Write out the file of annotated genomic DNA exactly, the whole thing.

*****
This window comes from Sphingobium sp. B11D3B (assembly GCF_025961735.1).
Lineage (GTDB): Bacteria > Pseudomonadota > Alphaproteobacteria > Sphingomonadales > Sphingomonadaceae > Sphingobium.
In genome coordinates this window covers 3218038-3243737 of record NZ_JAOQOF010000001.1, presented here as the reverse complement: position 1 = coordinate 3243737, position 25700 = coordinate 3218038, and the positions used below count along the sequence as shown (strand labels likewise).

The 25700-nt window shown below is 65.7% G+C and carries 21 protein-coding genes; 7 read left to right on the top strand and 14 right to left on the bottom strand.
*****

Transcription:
This window comes from Sphingobium sp. B11D3B (assembly GCF_025961735.1).
Lineage (GTDB): Bacteria > Pseudomonadota > Alphaproteobacteria > Sphingomonadales > Sphingomonadaceae > Sphingobium.
In genome coordinates this window covers 3218038-3243737 of record NZ_JAOQOF010000001.1, presented here as the reverse complement: position 1 = coordinate 3243737, position 25700 = coordinate 3218038, and the positions used below count along the sequence as shown (strand labels likewise).

The 25700-nt window shown below is 65.7% G+C and carries 21 protein-coding genes; 7 read left to right on the top strand and 14 right to left on the bottom strand.